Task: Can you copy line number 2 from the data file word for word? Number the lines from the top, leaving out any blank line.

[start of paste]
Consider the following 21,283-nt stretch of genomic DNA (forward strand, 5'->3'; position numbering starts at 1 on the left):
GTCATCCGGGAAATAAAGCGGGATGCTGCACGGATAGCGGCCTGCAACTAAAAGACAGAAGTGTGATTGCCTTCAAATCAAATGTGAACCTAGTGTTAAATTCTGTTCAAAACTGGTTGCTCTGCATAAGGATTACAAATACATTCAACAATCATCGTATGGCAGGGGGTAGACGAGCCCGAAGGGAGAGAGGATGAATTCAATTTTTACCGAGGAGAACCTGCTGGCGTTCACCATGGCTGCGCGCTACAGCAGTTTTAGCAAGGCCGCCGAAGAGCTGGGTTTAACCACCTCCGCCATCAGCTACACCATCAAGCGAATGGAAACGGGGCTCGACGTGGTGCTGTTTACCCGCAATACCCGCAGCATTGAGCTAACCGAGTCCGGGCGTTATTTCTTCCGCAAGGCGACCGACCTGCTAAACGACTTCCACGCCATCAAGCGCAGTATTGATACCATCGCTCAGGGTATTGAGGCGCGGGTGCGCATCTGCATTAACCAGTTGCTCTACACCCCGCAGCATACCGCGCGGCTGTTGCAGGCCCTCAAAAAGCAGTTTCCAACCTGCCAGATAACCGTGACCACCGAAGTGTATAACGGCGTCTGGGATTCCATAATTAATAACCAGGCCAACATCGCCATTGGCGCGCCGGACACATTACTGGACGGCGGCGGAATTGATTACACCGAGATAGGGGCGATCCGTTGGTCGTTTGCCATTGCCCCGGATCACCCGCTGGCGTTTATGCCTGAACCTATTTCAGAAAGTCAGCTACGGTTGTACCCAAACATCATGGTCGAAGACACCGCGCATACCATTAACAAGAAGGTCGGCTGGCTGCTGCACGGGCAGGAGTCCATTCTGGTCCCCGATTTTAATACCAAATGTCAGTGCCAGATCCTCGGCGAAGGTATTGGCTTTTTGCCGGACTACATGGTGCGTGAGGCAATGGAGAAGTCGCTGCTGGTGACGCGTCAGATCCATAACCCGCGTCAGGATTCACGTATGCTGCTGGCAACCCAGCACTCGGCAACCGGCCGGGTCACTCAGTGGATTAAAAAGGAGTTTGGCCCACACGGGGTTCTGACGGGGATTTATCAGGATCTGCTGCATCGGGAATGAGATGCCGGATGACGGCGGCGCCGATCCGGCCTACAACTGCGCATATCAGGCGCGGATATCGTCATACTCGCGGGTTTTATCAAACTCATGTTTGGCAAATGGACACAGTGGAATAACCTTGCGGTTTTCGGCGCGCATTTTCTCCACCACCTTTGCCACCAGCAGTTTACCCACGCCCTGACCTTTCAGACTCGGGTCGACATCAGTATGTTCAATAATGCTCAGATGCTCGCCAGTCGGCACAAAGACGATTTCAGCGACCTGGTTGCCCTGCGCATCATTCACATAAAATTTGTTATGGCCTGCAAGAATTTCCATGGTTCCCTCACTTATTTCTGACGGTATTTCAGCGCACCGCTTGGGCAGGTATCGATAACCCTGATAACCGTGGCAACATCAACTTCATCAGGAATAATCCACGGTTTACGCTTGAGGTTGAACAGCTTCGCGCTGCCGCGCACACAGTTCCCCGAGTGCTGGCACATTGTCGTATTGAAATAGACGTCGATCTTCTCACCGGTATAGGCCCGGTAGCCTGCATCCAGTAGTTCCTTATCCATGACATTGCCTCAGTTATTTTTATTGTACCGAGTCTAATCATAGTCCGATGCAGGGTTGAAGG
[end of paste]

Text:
GTCATCCGGGAAATAAAGCGGGATGCTGCACGGATAGCGGCCTGCAACTAAAAGACAGAAGTGTGATTGCCTTCAAATCAAATGTGAACCTAGTGTTAAATTCTGTTCAAAACTGGTTGCTCTGCATAAGGATTACAAATACATTCAACAATCATCGTATGGCAGGGGGTAGACGAGCCCGAAGGGAGAGAGGATGAATTCAATTTTTACCGAGGAGAACCTGCTGGCGTTCACCATGGCTGCGCGCTACAGCAGTTTTAGCAAGGCCGCCGAAGAGCTGGGTTTAACCACCTCCGCCATCAGCTACACCATCAAGCGAATGGAAACGGGGCTCGACGTGGTGCTGTTTACCCGCAATACCCGCAGCATTGAGCTAACCGAGTCCGGGCGTTATTTCTTCCGCAAGGCGACCGACCTGCTAAACGACTTCCACGCCATCAAGCGCAGTATTGATACCATCGCTCAGGGTATTGAGGCGCGGGTGCGCATCTGCATTAACCAGTTGCTCTACACCCCGCAGCATACCGCGCGGCTGTTGCAGGCCCTCAAAAAGCAGTTTCCAACCTGCCAGATAACCGTGACCACCGAAGTGTATAACGGCGTCTGGGATTCCATAATTAATAACCAGGCCAACATCGCCATTGGCGCGCCGGACACATTACTGGACGGCGGCGGAATTGATTACACCGAGATAGGGGCGATCCGTTGGTCGTTTGCCATTGCCCCGGATCACCCGCTGGCGTTTATGCCTGAACCTATTTCAGAAAGTCAGCTACGGTTGTACCCAAACATCATGGTCGAAGACACCGCGCATACCATTAACAAGAAGGTCGGCTGGCTGCTGCACGGGCAGGAGTCCATTCTGGTCCCCGATTTTAATACCAAATGTCAGTGCCAGATCCTCGGCGAAGGTATTGGCTTTTTGCCGGACTACATGGTGCGTGAGGCAATGGAGAAGTCGCTGCTGGTGACGCGTCAGATCCATAACCCGCGTCAGGATTCACGTATGCTGCTGGCAACCCAGCACTCGGCAACCGGCCGGGTCACTCAGTGGATTAAAAAGGAGTTTGGCCCACACGGGGTTCTGACGGGGATTTATCAGGATCTGCTGCATCGGGAATGAGATGCCGGATGACGGCGGCGCCGATCCGGCCTACAACTGCGCATATCAGGCGCGGATATCGTCATACTCGCGGGTTTTATCAAACTCATGTTTGGCAAATGGACACAGTGGAATAACCTTGCGGTTTTCGGCGCGCATTTTCTCCACCACCTTTGCCACCAGCAGTTTACCCACGCCCTGACCTTTCAGACTCGGGTCGACATCAGTATGTTCAATAATGCTCAGATGCTCGCCAGTCGGCACAAAGACGATTTCAGCGACCTGGTTGCCCTGCGCATCATTCACATAAAATTTGTTATGGCCTGCAAGAATTTCCATGGTTCCCTCACTTATTTCTGACGGTATTTCAGCGCACCGCTTGGGCAGGTATCGATAACCCTGATAACCGTGGCAACATCAACTTCATCAGGAATAATCCACGGTTTACGCTTGAGGTTGAACAGCTTCGCGCTGCCGCGCACACAGTTCCCCGAGTGCTGGCACATTGTCGTATTGAAATAGACGTCGATCTTCTCACCGGTATAGGCCCGGTAGCCTGCATCCAGTAGTTCCTTATCCATGACATTGCCTCAGTTATTTTTATTGTACCGAGTCTAATCATAGTCCGATGCAGGGTTGAAGG